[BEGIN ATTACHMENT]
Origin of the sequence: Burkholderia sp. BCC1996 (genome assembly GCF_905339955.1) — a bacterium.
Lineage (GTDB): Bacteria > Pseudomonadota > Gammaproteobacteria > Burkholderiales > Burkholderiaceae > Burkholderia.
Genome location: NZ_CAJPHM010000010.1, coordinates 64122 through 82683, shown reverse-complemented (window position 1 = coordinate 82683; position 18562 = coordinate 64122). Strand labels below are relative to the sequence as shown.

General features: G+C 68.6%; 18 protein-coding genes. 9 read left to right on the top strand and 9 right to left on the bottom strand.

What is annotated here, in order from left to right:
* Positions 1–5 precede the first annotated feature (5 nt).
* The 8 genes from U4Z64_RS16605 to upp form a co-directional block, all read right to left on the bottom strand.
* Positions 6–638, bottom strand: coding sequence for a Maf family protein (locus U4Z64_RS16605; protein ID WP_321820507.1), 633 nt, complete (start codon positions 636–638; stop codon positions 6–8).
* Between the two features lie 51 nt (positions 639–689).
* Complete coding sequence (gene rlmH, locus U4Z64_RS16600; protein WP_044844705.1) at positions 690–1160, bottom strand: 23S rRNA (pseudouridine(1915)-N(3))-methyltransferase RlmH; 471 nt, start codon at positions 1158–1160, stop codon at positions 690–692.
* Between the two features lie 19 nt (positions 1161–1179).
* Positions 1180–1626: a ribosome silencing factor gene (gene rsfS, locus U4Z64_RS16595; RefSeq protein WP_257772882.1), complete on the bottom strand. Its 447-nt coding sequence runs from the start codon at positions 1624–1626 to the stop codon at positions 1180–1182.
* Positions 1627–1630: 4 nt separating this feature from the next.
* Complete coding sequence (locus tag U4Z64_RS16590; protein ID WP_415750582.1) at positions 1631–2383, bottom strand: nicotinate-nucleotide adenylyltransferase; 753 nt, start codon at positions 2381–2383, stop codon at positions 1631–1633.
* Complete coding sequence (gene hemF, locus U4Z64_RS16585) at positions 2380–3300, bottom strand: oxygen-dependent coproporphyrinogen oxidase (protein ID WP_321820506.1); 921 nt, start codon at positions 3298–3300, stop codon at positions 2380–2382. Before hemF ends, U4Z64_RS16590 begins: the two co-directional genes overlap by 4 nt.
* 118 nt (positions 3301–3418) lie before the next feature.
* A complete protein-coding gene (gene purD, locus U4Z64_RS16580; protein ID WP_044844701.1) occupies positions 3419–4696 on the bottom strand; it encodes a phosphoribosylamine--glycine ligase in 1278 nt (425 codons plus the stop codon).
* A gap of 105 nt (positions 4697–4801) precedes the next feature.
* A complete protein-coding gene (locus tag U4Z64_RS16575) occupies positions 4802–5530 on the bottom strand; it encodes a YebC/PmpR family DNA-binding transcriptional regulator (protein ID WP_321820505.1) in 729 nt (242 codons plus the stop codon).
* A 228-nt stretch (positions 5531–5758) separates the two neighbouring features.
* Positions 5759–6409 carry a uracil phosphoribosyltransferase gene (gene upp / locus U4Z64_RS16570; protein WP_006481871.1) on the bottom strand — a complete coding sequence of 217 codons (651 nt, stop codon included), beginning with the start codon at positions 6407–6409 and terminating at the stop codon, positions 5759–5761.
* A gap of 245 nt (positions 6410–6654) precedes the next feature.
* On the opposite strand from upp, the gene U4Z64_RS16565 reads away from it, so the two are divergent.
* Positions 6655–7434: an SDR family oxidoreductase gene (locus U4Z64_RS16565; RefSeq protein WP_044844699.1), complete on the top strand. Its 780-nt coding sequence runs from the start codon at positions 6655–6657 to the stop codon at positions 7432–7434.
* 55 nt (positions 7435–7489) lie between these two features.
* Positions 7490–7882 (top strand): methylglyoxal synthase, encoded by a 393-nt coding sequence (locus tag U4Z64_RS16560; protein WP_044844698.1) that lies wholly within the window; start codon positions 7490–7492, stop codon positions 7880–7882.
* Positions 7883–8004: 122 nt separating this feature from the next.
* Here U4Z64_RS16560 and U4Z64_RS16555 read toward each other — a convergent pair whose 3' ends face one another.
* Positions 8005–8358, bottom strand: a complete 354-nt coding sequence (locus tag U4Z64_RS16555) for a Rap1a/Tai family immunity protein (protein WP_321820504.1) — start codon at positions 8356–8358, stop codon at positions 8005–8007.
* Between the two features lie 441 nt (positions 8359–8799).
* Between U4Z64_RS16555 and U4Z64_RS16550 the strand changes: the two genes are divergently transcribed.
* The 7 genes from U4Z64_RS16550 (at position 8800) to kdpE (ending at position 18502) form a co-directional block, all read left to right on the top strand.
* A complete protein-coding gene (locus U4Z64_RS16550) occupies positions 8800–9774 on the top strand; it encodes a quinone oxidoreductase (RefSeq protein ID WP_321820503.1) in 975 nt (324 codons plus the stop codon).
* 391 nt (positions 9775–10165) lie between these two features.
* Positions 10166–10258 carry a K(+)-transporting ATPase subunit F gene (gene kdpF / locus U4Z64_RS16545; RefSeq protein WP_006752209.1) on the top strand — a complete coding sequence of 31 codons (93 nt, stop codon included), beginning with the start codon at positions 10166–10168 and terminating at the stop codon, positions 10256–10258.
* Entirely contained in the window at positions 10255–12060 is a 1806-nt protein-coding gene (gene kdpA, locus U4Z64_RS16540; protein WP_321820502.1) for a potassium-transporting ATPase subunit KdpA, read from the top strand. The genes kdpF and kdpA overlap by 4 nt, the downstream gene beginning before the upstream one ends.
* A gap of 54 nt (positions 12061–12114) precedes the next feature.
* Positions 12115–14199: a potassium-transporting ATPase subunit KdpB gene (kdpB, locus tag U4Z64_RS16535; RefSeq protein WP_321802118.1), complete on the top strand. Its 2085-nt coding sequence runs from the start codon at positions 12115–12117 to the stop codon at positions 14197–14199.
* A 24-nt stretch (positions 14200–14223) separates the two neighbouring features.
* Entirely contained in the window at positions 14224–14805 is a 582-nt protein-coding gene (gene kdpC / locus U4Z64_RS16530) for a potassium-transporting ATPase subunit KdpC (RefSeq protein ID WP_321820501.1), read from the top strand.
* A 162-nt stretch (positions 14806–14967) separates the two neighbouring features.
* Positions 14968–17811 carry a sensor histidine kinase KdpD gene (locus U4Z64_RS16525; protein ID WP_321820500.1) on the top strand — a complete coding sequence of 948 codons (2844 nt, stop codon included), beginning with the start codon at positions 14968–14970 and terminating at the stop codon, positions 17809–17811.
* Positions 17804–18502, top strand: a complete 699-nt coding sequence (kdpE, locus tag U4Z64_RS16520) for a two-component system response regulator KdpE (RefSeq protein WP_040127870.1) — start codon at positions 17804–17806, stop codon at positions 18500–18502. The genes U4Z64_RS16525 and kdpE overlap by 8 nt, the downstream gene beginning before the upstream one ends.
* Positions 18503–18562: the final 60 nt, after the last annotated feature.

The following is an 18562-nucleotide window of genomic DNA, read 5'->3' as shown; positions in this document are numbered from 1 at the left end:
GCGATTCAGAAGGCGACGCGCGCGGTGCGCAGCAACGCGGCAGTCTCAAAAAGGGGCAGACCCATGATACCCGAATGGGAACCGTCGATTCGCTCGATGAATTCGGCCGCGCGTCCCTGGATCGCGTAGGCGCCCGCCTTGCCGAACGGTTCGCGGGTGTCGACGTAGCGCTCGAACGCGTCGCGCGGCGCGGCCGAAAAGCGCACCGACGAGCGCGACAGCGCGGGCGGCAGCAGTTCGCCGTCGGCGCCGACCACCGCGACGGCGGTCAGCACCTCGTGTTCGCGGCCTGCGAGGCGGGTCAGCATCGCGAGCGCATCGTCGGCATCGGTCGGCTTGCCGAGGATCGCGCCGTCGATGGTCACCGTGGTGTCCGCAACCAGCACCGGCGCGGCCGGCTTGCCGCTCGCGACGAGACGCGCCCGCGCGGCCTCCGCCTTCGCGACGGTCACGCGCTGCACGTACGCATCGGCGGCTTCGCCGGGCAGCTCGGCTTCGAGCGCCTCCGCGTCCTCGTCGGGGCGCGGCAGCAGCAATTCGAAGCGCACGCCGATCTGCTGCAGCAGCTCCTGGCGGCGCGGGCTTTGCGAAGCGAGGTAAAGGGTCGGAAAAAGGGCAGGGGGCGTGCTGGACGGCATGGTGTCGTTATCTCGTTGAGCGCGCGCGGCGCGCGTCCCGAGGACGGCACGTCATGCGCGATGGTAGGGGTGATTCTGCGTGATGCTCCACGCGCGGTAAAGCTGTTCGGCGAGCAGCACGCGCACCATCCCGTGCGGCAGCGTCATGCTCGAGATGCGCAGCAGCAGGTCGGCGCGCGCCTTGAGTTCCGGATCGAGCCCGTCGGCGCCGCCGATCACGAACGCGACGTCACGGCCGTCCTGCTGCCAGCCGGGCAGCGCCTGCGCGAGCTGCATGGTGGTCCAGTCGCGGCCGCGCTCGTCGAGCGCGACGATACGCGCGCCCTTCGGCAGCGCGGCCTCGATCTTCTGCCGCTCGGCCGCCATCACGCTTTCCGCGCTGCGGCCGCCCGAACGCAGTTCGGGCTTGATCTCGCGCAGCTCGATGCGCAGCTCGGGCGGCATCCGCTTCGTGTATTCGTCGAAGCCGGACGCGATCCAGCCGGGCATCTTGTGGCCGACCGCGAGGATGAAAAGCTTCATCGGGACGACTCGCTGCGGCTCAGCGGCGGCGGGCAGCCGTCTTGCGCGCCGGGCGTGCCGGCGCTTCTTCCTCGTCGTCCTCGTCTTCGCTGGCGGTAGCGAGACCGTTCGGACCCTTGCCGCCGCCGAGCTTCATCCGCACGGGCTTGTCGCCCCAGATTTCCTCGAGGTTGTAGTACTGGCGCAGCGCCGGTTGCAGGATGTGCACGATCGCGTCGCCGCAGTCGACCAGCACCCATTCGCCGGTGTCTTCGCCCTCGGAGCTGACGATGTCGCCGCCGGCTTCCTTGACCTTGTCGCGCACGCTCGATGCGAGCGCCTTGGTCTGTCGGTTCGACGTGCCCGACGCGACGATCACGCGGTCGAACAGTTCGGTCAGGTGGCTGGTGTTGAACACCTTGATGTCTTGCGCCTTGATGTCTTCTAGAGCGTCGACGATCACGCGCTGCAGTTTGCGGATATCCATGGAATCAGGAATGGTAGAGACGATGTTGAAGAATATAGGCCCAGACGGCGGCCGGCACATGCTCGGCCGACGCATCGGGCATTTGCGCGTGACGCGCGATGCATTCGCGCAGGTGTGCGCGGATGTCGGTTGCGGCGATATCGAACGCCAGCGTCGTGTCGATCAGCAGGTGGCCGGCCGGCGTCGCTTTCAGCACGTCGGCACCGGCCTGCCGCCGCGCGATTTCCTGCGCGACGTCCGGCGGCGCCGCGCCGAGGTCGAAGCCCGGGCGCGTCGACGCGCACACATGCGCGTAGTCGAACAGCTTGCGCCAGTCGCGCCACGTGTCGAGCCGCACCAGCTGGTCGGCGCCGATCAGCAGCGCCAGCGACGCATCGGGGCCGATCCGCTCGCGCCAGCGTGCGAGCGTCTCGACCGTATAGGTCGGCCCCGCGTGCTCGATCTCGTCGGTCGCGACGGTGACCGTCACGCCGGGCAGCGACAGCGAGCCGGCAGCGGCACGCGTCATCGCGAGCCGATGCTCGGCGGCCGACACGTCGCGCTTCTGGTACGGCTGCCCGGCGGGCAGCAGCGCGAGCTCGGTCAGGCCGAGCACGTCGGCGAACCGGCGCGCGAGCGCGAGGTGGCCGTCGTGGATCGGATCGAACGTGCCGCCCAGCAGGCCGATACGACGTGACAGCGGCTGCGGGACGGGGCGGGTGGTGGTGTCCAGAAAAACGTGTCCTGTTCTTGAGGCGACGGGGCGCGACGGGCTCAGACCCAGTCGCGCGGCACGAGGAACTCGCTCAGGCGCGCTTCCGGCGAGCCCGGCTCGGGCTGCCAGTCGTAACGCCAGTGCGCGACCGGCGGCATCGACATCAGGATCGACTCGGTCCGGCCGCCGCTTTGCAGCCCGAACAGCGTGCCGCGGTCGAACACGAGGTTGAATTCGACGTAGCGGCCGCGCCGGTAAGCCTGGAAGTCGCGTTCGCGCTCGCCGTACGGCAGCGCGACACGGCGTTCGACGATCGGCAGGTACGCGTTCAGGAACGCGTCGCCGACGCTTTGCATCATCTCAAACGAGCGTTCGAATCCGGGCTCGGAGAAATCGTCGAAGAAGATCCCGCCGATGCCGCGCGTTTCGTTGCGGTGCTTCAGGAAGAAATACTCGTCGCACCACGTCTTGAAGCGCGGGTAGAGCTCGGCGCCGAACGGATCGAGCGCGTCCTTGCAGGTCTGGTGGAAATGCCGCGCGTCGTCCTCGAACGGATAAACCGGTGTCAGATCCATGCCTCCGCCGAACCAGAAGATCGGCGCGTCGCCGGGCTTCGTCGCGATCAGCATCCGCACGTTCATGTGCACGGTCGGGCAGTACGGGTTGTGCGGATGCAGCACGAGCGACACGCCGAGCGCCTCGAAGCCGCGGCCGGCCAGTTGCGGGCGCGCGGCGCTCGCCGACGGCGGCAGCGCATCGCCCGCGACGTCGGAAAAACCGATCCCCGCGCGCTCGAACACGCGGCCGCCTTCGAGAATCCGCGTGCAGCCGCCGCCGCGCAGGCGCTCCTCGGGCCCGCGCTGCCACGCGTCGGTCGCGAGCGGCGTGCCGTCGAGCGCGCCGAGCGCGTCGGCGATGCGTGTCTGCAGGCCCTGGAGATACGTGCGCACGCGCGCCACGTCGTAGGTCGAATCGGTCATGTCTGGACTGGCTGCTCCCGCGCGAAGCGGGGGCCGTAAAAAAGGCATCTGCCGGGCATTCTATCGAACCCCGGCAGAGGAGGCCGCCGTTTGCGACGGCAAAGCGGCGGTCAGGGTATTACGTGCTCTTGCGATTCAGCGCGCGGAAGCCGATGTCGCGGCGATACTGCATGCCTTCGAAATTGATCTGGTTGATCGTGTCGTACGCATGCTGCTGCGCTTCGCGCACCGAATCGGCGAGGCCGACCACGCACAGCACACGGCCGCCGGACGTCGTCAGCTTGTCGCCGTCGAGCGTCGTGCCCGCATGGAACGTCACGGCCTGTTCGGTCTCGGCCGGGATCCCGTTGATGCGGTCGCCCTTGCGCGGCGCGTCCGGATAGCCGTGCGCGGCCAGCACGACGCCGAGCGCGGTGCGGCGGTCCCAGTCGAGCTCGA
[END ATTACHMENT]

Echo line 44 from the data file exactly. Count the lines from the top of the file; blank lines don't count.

* Positions 18503–18562: the final 60 nt, after the last annotated feature.